norman lebrecht

September 16, 2023

From our agony aunt:

Dear Alma,

I got lucky (actually I worked very hard ) two years ago and got a sweet job in the same fantastic city where I graduated from music school. It pays handsomely, and I like what I do. I am quite a bit younger than most of the people I work with, and so my main group of friends is still the same as in school. I love them to bits, but it’s getting pretty awkward because they are all still broke and I am flush. When I suggest a place to eat, they all balk and say it’s too expensive, but I am sick of grabbing a slice at Franco Manca or a bowl of ramen. I feel grown up and wish they would grow up too. I offer to just pay for everyone but they don’t like that either. I like them all much better than my new, old and stodgy colleagues, but I want something better than sitting on a saggy couch and watching Bridgerton. 

Dear Poor Friends,

Congratulations on getting a plumb job. That’s not easy to do, especially in a town that you like and know, with a built-in friend network.

These moments between school and a job certainly have growing pains, and not all of your friends will end up in the same financial spot at the same time. So hold on, and let’s see if we can find a way to bridge this gap without too much Bridgerton or KFC.

It must be frustrating to have money to spend, but not be able to spend it with your friends. Paying for them now and again is probably ok, but it will make them feel awkward and can negatively affect your friendships.

When I was in college, my oldest sister had a great job in an exotic location. She invited me to come stay with her and take a vacation together. I saved up as best as I could, managing just enough to get to her location and to bare-bones a couple of weeks of vacation. She had offered to pay my travel, but I was stubborn and proud and wanted to fend for myself. At her place, she treated me as extravagantly as she could while still making me feel comfortable. She bough amazing cheeses, pastries, great wine, and had some cool parties.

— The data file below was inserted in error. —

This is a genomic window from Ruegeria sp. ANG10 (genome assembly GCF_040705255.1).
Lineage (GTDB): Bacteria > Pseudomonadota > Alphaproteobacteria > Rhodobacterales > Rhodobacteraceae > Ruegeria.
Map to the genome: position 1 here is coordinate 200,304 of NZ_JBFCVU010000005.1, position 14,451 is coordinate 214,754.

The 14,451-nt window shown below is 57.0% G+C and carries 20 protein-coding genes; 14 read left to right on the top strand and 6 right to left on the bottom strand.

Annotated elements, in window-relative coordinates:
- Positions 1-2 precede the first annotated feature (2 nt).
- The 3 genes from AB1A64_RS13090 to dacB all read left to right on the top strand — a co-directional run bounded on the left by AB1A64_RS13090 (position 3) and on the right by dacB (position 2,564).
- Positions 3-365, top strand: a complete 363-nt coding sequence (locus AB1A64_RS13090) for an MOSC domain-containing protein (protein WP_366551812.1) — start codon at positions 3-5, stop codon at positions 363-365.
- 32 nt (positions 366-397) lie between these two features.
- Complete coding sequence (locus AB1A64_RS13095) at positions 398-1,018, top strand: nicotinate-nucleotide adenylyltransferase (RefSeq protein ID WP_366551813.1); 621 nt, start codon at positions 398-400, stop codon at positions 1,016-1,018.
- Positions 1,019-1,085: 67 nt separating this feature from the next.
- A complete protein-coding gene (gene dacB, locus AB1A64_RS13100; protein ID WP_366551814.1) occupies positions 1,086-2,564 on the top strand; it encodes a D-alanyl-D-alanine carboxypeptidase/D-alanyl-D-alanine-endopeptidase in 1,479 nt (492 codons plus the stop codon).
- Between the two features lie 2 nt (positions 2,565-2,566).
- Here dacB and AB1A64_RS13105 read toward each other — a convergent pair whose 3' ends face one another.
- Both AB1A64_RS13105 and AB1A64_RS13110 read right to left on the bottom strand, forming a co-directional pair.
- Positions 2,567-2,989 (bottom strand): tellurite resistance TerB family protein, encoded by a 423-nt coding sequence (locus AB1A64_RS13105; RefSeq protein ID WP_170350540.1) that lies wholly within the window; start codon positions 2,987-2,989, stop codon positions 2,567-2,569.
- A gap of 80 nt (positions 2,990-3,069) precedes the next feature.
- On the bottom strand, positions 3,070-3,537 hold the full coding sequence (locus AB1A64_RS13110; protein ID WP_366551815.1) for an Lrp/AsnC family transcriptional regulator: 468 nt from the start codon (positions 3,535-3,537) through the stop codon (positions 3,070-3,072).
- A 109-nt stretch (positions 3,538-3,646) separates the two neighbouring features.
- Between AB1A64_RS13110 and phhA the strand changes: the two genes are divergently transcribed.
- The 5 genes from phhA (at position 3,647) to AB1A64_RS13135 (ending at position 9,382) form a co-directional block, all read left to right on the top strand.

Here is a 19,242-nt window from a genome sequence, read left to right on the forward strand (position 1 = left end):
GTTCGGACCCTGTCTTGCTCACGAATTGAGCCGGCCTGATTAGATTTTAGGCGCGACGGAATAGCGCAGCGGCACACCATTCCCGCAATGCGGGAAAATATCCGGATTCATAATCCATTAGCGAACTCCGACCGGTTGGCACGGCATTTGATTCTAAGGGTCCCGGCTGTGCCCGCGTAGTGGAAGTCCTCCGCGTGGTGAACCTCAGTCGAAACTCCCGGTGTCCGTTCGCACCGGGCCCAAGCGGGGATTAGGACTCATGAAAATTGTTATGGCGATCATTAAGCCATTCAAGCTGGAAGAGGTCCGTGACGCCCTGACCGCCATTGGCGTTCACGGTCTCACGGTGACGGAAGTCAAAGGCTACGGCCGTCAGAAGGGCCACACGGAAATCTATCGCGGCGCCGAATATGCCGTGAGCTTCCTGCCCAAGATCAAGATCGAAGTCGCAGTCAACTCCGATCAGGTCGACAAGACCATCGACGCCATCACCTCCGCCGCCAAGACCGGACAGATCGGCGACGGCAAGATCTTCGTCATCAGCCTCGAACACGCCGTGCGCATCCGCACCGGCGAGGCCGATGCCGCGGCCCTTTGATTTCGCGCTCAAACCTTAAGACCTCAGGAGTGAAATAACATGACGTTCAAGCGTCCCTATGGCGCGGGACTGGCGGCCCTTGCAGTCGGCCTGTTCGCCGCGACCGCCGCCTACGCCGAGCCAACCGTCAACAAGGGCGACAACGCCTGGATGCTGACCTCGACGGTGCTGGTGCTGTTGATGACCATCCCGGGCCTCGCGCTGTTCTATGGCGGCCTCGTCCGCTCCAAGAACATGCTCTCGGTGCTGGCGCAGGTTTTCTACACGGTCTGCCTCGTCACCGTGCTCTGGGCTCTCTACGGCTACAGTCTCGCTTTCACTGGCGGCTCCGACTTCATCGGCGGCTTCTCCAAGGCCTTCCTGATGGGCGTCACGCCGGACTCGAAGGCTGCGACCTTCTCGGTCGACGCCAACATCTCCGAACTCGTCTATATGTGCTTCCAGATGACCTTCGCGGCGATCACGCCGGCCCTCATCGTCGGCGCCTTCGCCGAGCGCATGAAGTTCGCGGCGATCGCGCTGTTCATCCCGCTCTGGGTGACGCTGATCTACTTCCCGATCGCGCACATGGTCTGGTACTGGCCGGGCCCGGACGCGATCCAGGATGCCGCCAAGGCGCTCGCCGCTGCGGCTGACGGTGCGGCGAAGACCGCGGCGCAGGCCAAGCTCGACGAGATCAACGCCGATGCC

When the vacay part happened, I told her I wanted to pay my way but I could only afford campgrounds. She offered to pay for hotels but I wasn’t comfortable. It would make me feel beholden. So she agreed and was a good sport about it all. After a couple of days, she asked if it would be ok if she sprung for a modest hotel and a decent dinner. I could see she had made a good step towards me, and that it would only be fair for me to take that step towards her. We LOVED staying in that hotel! And the breakfast was divine. We ended up staying two days. She was happy, I was happy. Then we went back to camping.

I think the best thing you could do is to take a moment to write down your feelings. Really sort it out. They are your friends, and probably a great support network for you as you make this transition into your new career, so it’s important to preserve this. You have to find a balance between what makes them feel comfortable, while still enjoying the perks of your life upgrade. I am sure there is a way for you to be generous with them without them feeling like they owe you one. However, it’s more important for you to fit into their lives than for you to push them into an uncomfortable financial situation.

Why don’t you invite them over, have a potluck or make a great dinner (or have some super delivery), pop Bridgerton on the telly, and find a time to tell them how you are feeling, and see what they think. Maybe you could suggest that every 4 times you go out, they let you splurge and treat them to drinks or a dessert or a dinner. It’s good to get it off your chest, and to hear what they think. I am sure you can find a common ground!

And – former Dear Alma peeps – please write in and let us know how you are doing – we would love to hear from you!

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By mrtrv

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